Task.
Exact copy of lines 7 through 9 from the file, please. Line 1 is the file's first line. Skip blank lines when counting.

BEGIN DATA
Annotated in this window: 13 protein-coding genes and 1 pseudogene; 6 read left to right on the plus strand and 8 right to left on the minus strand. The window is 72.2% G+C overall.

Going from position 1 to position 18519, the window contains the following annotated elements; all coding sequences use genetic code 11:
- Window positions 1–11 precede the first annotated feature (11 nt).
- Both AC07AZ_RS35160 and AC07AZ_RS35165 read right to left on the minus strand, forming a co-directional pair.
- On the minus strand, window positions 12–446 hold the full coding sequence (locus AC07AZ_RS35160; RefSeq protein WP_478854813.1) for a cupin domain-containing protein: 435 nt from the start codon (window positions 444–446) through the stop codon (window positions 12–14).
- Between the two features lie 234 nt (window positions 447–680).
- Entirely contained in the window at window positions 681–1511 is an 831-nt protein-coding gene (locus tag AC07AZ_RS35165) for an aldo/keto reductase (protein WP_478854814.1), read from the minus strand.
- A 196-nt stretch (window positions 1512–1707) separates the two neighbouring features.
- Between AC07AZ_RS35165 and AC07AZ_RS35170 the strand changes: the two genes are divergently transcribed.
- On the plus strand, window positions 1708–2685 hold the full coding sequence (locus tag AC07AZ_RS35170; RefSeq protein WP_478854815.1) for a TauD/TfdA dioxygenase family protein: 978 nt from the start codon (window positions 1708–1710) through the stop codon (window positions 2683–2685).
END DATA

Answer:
- Entirely contained in the window at window positions 681–1511 is an 831-nt protein-coding gene (locus tag AC07AZ_RS35165) for an aldo/keto reductase (protein WP_478854814.1), read from the minus strand.
- A 196-nt stretch (window positions 1512–1707) separates the two neighbouring features.
- Between AC07AZ_RS35165 and AC07AZ_RS35170 the strand changes: the two genes are divergently transcribed.